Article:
An experienced freelance cartoonist responds to common questions about gaining local, regional and national freelance work.
Cartoons that are specialized to certain businesses in both the picture and gagline are most likely to turn profit.
ILLUSTRATION: MOTHER EARTH NEWS STAFF
Lately, I've been getting a lot of mail from semi-professional and aspiring cartoonists, in which the same plea for more detailed scam on the avaricious art of selling advertising cartoons is repeated — over and over.
Although I've pretty well switched completely into the humor-writing field, I still have plenty of cartoony blood oozing through my veins — and I am greatly interested in seeing a lot of potentially successful ad-cartoonists make the grade. Especially since there is about 10 times the money and a thousand times the chance of making instant sales in the fascinating business of supplying fresh ad cartoons to businessmen, commercial houses and general industry — all of whom are ready and eager to fling money at the cartoonist who can offer them exactly the right advertising artwork they need for their products and services.
Any drawing in which either the cartoon or the gag line carries a commercial message — and the best kind slathers a commercial message in both gag line copy and in the picture.
Hell, no. When you sell ad cartoons you are your own agency, in a sense. Although there is a lot of very nice gold to be gotten by accepting ad cartoon assignments from agencies, the easiest (and, in my opinion, the best) way is to simply contact your own clients, sell them on your ideas for drawing public attention to their service or product — and collect your own fee.
Yes, if you plan to set up a regular ad cartoon service and operate as fully as any other type of advertising agency. In most cities and towns this license fee rarely amounts to much more than a standard 25 dollar commercial selling permit and having it is more than worth the cost. Possession of the license keeps the Merchants Association, the Chamber of Commerce and the other local associations very happy with you. It may also pave your way into businessmen's luncheons, etc. — and you will want all the recognition and acceptance you can get. Leave rebellion of convention to the starving magazine freelancers.
If you think it will help — but there has never been a more successful method of getting clients than by going out and cornering them, in person, with cartoons or a sketch pad in your hot little hand. Men who cannot draw look upon artists with a strange admiration. You impress them and — if you can impress them favorably — you've got the campaign half-won. The other, remaining half is providing material that will please the client.
Yes, if at all possible. You'll find yourself getting a lot more repeat orders if your clients can easily contact you. Contrary to freelance magazine cartoonists' thinking, few of today's buyers like to bother writing letters.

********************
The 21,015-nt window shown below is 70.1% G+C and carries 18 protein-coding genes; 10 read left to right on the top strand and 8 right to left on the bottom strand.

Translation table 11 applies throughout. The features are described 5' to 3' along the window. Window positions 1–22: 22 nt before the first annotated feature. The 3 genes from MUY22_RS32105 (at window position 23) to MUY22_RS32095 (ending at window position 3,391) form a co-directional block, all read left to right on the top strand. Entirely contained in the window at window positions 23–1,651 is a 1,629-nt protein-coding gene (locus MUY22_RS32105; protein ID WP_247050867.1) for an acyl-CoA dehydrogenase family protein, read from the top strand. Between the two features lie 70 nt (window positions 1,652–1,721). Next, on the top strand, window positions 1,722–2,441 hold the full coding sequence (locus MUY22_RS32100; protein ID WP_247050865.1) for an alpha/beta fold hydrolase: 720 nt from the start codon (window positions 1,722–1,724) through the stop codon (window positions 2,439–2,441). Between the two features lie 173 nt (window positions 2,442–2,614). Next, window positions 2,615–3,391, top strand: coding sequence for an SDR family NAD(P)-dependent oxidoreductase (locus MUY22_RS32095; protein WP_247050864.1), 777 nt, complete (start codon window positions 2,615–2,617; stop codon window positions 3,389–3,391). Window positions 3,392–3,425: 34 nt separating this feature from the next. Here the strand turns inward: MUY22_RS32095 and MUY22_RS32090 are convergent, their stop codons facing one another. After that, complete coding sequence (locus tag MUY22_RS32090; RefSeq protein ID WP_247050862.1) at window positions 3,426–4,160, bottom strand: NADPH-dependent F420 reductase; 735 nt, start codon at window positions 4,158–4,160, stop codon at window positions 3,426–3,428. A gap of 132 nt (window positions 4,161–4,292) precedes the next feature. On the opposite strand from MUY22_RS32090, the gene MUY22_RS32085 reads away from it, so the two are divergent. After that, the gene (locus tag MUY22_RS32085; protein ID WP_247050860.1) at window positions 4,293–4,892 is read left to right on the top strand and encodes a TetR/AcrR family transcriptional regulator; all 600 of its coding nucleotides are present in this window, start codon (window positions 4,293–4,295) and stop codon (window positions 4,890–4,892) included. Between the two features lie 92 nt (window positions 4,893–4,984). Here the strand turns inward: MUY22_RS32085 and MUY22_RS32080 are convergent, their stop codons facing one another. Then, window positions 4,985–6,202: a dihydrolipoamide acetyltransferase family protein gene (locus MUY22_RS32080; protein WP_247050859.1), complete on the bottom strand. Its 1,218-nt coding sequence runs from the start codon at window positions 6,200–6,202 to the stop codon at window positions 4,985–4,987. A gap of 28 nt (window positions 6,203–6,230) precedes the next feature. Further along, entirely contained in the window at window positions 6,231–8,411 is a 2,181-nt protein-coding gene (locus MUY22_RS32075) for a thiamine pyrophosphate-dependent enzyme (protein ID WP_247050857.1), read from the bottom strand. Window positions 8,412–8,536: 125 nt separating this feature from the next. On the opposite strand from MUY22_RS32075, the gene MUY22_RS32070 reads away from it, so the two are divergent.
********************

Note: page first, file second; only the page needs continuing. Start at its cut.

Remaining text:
Well, that should hang upon the outfit that is buying your work, how much they're buying and how often they will be buying it. A good, safe base rate for a straight line cartoon without tone is $10. If you have developed your style to the point where your magazine sales prove you to be a real pro, I'd make my base rate $20. Remember, there's more money floating around in the advertising field than there is to be had in the entertainment-cartooning (if there is such a thing since cartoons in magazines are indirectly there for the advertisers) field. I think $10 should be absolute minimum, even if your client has a small business. This is 1957, not 1931.
Definitely. It not only looks more businesslike (something in which your clients believe and will, therefore, judge you upon), it tends to help the client remember you. And that's important.
You don't have to be. If you've studied your client's business before approaching him and have gotten some real punch in your samples, you can be a deaf-mute and still make plenty of good sales: The ad cartoon should be good enough, in its own right, to make the sale. Contrary to most conceptions of salesmanship, you aren't selling yourself. You're offering the opportunity for a client to purchase a hot idea, conveyed in an unbeatable medium, for the right price. Never succumb to the notion your client is doing you a favor. Quite the opposite. Idea men are actually rare. Which is why they are so sought after. You're doing the favor — even if you do expect to be paid for doing it. Great business, eh?
That's entirely up to you. In some cases, it's better business to redraw without extra charge. In others, you'll lose money without charging additional for any changes in the artwork. You'll just have to learn how to tell the difference by gaining your own experience. And don't let a few mistakes or failures worry you: If I had one cent for every job I've goofed, I'd be a very rich pinhead. Remember this: The more you give for the price charged, the more clients you'll have.
No. You can successfully sell ad cartoons on the very same type of 20 pound bond paper used in doing magazine cartoons. Stay away from impressive matt jobs. A cartoon looks better the simpler it's drawn and presented. You'll make much more profit (in most cases) if you stay out of the color bit, too.
You pick up a phone directory, pick 10 potential clients, study their ads, make some fine, slanted, commercial-type gags, draw 'em up cleanly, carefully, put on your hat and... Do it!
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